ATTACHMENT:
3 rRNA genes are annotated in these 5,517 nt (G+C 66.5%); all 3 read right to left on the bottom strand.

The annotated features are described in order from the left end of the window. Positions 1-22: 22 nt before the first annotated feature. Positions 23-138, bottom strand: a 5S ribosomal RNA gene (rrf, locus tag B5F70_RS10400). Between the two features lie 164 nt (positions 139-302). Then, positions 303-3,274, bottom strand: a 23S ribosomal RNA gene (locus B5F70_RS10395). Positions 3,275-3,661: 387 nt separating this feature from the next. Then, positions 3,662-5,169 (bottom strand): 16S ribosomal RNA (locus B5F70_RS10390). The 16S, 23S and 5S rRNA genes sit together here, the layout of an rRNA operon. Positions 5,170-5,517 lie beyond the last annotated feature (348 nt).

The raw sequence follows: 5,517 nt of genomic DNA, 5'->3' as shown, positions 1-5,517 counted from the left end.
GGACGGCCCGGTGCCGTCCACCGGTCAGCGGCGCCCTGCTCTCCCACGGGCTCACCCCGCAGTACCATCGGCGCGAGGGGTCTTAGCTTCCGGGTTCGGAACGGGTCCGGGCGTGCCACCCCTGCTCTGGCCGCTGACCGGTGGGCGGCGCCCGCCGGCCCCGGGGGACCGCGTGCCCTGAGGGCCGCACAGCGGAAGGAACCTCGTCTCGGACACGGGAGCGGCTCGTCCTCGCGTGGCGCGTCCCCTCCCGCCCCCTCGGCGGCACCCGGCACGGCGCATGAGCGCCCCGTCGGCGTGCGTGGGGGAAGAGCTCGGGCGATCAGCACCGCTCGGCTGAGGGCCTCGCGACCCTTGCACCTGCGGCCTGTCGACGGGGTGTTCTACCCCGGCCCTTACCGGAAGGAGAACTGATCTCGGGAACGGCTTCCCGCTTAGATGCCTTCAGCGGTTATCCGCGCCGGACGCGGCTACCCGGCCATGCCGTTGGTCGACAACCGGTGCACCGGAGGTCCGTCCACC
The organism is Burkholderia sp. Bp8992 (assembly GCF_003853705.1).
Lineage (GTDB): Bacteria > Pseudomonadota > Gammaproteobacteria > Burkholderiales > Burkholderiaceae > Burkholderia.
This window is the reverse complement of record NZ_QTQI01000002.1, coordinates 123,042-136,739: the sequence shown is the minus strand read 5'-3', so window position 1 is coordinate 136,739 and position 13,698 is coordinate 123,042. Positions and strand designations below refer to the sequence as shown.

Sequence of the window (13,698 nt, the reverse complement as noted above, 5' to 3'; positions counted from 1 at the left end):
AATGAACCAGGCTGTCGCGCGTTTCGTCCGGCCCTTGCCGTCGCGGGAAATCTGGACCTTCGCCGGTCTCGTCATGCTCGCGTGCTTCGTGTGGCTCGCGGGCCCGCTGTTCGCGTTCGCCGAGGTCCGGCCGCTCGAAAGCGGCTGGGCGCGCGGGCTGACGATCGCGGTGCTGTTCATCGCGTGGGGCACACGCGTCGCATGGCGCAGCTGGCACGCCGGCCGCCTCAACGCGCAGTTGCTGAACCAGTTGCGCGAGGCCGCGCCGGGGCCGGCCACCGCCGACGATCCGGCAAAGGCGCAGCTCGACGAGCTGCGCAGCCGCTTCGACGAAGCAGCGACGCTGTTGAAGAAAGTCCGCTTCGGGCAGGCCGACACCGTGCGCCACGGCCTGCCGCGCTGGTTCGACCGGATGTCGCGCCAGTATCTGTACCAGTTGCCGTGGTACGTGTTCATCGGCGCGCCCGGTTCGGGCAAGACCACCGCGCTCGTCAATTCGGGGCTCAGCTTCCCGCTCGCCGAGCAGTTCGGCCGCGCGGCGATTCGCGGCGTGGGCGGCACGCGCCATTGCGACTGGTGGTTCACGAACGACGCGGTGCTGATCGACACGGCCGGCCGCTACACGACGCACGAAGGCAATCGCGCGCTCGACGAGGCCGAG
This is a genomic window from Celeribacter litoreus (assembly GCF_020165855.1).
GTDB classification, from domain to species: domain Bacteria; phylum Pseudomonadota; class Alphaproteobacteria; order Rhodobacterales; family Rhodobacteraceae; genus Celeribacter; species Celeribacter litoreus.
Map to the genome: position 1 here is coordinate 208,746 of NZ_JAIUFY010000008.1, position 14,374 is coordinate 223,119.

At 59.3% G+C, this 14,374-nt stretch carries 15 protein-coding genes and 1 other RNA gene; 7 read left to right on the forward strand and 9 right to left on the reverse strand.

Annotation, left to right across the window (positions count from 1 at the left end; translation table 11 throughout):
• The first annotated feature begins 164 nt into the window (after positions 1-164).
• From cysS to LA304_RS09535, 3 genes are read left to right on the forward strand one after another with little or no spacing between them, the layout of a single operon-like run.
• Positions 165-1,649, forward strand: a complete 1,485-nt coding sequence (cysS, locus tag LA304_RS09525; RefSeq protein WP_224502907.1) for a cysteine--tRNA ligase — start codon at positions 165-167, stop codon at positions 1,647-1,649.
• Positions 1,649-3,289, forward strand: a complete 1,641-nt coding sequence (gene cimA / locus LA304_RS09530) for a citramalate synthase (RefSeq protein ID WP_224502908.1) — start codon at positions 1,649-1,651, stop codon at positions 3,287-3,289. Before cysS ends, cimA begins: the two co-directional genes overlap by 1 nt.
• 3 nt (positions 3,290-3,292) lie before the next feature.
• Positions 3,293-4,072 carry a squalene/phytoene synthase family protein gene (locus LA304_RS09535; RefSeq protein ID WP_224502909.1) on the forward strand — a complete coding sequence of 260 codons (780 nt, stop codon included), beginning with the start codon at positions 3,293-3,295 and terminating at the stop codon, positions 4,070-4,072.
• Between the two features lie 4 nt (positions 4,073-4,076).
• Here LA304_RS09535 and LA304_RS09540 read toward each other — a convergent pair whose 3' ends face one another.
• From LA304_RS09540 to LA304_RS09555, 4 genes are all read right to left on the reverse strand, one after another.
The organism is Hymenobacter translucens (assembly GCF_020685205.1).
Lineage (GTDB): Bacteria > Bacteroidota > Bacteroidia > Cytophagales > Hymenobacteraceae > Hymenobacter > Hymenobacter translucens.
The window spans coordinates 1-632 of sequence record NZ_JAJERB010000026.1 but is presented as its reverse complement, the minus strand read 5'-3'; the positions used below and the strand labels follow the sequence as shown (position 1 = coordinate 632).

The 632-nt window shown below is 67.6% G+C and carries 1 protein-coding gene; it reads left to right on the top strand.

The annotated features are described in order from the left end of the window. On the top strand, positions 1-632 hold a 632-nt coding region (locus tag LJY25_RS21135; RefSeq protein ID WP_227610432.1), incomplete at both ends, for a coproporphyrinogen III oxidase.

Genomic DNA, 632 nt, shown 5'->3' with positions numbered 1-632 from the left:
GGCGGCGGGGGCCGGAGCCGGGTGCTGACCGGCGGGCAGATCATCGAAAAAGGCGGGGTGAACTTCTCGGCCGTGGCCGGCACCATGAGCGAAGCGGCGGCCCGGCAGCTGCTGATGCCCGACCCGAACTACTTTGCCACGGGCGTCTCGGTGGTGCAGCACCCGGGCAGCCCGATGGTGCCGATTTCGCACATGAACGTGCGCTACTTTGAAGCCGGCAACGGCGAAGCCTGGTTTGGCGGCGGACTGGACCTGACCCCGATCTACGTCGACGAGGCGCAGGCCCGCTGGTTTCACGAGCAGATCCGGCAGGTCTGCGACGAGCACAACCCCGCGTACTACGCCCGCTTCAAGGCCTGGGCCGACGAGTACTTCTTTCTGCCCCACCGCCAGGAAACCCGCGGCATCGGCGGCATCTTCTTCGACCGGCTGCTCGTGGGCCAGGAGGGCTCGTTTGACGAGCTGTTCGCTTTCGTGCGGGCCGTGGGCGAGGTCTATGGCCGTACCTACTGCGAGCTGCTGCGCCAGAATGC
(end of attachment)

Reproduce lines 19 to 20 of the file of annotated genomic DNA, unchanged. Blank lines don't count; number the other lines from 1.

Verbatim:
• 3 nt (positions 3,290-3,292) lie before the next feature.
• Positions 3,293-4,072 carry a squalene/phytoene synthase family protein gene (locus LA304_RS09535; RefSeq protein ID WP_224502909.1) on the forward strand — a complete coding sequence of 260 codons (780 nt, stop codon included), beginning with the start codon at positions 3,293-3,295 and terminating at the stop codon, positions 4,070-4,072.